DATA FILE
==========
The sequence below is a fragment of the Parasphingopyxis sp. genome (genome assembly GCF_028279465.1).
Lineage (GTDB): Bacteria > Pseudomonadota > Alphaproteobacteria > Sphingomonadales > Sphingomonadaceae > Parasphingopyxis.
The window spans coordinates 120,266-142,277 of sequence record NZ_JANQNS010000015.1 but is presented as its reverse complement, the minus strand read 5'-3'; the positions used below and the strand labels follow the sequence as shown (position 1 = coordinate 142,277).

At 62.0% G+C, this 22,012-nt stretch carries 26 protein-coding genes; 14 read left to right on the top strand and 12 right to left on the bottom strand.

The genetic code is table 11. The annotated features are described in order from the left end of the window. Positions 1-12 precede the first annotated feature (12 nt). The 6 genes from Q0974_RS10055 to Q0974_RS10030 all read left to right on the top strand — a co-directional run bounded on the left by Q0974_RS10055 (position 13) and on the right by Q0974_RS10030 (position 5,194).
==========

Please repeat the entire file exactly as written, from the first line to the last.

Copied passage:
The sequence below is a fragment of the Parasphingopyxis sp. genome (genome assembly GCF_028279465.1).
Lineage (GTDB): Bacteria > Pseudomonadota > Alphaproteobacteria > Sphingomonadales > Sphingomonadaceae > Parasphingopyxis.
The window spans coordinates 120,266-142,277 of sequence record NZ_JANQNS010000015.1 but is presented as its reverse complement, the minus strand read 5'-3'; the positions used below and the strand labels follow the sequence as shown (position 1 = coordinate 142,277).

At 62.0% G+C, this 22,012-nt stretch carries 26 protein-coding genes; 14 read left to right on the top strand and 12 right to left on the bottom strand.

The genetic code is table 11. The annotated features are described in order from the left end of the window. Positions 1-12 precede the first annotated feature (12 nt). The 6 genes from Q0974_RS10055 to Q0974_RS10030 all read left to right on the top strand — a co-directional run bounded on the left by Q0974_RS10055 (position 13) and on the right by Q0974_RS10030 (position 5,194).